DecibelCast 24 “Dat ’96 Sh*t”

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1996 was when we reached peak hip-hop—the year when the genre’s creative vitality was finally eclipsed by its significance in the mainstream culture of America, the year when it came crashing down.  In 1996 hip-hop was pop music and vice versa. The West Coast sound, which had basically dominated the decade was finally being legitimately challenged by what had begun as a small insurgency with Wu-Tang‘s debut and gained steam with insta-classic debuts from Nas and Notorious B.I.G.

1996 saw the first and only Fugees record, the debut solo outings of Ghostface,  Busta Rhymes and Eminem. There were classic records released by Nas, Lost Boyz, Mobb DeepTribe Called Quest, De La Soul, The Roots, Redman and Too $hort.  And there was 2Pac. More than any other rapper, 1996 belonged to Tupac Shakur.  Pac managed to release three(!!!) albums worth of material (counting the double album All Eyez on Me and the posthumous Don Killuminati) and sell more records than any other rapper probably ever will, before the inevitable end to his tragic whirlwind of a life arrived in September of that year. 96 was the very height of the East Coast/West Coast war. It was beginning of the end for Death Row Records (and  Biggie Smalls who was murdered in early ’97). And it was the  beginning of the South’s ascension, as heralded by Outkast‘s objectively game-changing ATLiens.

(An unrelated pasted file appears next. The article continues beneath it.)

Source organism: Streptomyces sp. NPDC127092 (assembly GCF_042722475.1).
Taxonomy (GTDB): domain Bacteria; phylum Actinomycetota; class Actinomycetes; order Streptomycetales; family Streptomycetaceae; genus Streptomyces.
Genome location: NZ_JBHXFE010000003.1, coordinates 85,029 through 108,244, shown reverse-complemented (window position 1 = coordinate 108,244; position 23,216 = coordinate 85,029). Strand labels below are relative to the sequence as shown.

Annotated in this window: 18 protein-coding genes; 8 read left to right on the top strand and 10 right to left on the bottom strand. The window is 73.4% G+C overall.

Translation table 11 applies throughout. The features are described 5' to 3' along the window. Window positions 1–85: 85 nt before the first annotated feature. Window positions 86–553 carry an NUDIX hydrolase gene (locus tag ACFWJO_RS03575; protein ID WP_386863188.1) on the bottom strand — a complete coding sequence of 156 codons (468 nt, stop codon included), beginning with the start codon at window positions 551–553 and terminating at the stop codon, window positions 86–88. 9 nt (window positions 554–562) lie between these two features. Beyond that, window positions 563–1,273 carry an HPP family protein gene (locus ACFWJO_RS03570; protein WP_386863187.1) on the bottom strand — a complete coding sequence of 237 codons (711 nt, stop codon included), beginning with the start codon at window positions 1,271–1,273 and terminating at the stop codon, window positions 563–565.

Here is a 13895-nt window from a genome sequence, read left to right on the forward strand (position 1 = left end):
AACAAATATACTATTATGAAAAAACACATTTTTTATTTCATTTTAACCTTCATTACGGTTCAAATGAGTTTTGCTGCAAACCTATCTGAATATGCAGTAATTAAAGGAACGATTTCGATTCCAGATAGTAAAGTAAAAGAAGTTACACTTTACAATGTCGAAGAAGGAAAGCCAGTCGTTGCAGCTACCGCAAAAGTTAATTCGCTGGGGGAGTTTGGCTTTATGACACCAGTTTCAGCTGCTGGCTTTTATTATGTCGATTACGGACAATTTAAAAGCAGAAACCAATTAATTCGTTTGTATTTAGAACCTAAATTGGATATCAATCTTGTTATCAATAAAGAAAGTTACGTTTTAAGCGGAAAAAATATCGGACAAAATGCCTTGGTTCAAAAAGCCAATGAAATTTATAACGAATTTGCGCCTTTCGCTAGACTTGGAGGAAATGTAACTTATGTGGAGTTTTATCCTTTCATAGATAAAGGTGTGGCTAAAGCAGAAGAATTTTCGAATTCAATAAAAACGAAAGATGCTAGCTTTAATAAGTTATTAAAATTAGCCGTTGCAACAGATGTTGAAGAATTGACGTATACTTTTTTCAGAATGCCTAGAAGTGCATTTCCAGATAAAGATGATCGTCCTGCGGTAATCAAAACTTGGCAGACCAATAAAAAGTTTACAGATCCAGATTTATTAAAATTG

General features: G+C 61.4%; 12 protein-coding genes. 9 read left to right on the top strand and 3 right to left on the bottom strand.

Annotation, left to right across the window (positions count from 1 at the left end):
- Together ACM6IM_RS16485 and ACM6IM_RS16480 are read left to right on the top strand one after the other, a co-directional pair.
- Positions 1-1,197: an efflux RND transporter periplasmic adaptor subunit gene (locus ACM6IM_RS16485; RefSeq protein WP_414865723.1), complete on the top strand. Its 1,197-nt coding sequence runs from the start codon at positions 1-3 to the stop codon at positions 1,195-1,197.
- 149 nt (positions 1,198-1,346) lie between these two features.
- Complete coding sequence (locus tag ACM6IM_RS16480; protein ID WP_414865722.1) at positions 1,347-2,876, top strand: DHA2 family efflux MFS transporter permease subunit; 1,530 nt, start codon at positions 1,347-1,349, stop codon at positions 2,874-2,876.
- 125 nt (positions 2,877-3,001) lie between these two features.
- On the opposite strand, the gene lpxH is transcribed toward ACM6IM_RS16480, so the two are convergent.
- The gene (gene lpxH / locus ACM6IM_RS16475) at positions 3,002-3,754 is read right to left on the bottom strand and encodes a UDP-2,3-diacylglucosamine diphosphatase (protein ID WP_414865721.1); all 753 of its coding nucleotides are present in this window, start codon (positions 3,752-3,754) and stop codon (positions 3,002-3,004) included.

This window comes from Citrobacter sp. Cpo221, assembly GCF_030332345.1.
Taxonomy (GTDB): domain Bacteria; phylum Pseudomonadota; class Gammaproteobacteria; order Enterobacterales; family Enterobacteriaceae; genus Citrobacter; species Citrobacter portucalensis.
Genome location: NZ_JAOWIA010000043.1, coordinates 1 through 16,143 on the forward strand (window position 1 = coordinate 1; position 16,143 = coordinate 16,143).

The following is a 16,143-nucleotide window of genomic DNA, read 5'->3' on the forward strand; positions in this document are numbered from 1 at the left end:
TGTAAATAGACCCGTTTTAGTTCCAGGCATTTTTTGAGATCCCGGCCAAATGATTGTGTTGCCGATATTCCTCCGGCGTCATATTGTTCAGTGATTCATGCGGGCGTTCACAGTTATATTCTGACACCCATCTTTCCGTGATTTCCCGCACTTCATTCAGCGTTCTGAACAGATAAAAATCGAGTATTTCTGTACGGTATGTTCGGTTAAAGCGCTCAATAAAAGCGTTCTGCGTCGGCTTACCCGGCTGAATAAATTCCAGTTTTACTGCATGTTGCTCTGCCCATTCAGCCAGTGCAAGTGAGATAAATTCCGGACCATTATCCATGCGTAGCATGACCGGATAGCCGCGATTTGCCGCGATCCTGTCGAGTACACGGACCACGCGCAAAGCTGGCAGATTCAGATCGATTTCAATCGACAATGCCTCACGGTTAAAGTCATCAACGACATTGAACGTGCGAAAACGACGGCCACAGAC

DJ Shadow, who correctly interpreted the glitzy cul de sac that mainstream rap was entering even while releasing an album that has yet to be equalled said hip-hop sucked in ’96, but from here it sounds pretty damn good. Fuck! 20 years, I can’t believe it’s been that long. It was a trip listening to all this stuff again. I sincerely hope you enjoy listening to this mix as much as we enjoyed making it.

SIDE A  [DOWNLOAD]

DJ Shadow “Why Hip-Hop Sucks in ’96”
Busta Rhymes feat. Biggie Smalls “Modern Day Gangsta Shit”
The Fugees – “Ready or Not”
2Pac – I Got My Mind Made Up”
Lost Boyz “Music Makes Me High (Album Version)
De La Soul  “Itzsoweezee (Hot)”
Do or Die “Po Pimp”
Dru Down “Breezy”
Nas  “Affirmative Action”
MC Eiht “You Can’t See Me (Compton’s Most Wanted)” Instrumental
Heltah Skeltah “Leflaur Leflah Eshkoshka”
Mobb Deep “Hell on Earth”
The East Flatbush Project “Tried by 12” feat Des
Redman feat Method Man  “Do What Ya Feel”
Nonchalant  5 O’Clock (Album Version)
Cypress Hill “Illusions Instrumental (Jay Dee Remix)”

SIDE B  [DOWNLOAD]

A Tribe Called Quest “1nce Again”
Westside Connection “Bow down”
Camp Lo “Luchini (AKA This is It)”
Delinquent Habits “Tres Delinquetes”
The Roots “What They Do”
O.G.C. “Hurricane Starang”
Makaveli (2Pac) “To Live and Die in LA”
Da Bush Babees “The Love Song” feat Mos Def
UGK “Diamonds and Wood”
Outkast “Mainstream”
Jay-Z “Dead Presidents”
Eminem “INFINITE”
Biz Markie “Studda Step”
Jeru the Damaja “Whatever”
Too $hort “Gettin’ It”
Ghostface Killah “All That I Got is You” feat Mary J Blige
DJ Shadow “Midnight in a Perfect World”

DecibelCast Vol. 20 “The Nineteen Ninety-Four Tape”